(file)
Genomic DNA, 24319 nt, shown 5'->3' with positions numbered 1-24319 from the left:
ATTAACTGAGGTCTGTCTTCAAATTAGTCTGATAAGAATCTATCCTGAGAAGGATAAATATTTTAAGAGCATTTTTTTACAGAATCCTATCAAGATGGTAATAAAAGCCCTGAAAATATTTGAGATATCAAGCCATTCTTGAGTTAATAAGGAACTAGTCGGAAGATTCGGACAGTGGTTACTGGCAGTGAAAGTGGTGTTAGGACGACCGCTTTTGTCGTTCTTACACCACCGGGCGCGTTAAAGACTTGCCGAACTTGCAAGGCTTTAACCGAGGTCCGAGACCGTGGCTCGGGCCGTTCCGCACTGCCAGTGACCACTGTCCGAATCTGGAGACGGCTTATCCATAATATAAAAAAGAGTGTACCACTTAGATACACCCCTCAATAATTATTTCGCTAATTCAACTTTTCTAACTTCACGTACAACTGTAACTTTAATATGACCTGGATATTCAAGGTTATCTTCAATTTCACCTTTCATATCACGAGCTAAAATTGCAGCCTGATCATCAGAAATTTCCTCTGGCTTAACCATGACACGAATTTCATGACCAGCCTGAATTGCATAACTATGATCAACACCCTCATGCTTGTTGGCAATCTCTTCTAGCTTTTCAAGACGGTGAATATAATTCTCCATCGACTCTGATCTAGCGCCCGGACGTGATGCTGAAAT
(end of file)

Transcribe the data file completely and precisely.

Genomic DNA, 24319 nt, shown 5'->3' with positions numbered 1-24319 from the left:
ATTAACTGAGGTCTGTCTTCAAATTAGTCTGATAAGAATCTATCCTGAGAAGGATAAATATTTTAAGAGCATTTTTTTACAGAATCCTATCAAGATGGTAATAAAAGCCCTGAAAATATTTGAGATATCAAGCCATTCTTGAGTTAATAAGGAACTAGTCGGAAGATTCGGACAGTGGTTACTGGCAGTGAAAGTGGTGTTAGGACGACCGCTTTTGTCGTTCTTACACCACCGGGCGCGTTAAAGACTTGCCGAACTTGCAAGGCTTTAACCGAGGTCCGAGACCGTGGCTCGGGCCGTTCCGCACTGCCAGTGACCACTGTCCGAATCTGGAGACGGCTTATCCATAATATAAAAAAGAGTGTACCACTTAGATACACCCCTCAATAATTATTTCGCTAATTCAACTTTTCTAACTTCACGTACAACTGTAACTTTAATATGACCTGGATATTCAAGGTTATCTTCAATTTCACCTTTCATATCACGAGCTAAAATTGCAGCCTGATCATCAGAAATTTCCTCTGGCTTAACCATGACACGAATTTCATGACCAGCCTGAATTGCATAACTATGATCAACACCCTCATGCTTGTTGGCAATCTCTTCTAGCTTTTCAAGACGGTGAATATAATTCTCCATCGACTCTGATCTAGCGCCCGGACGTGATGCTGAAAT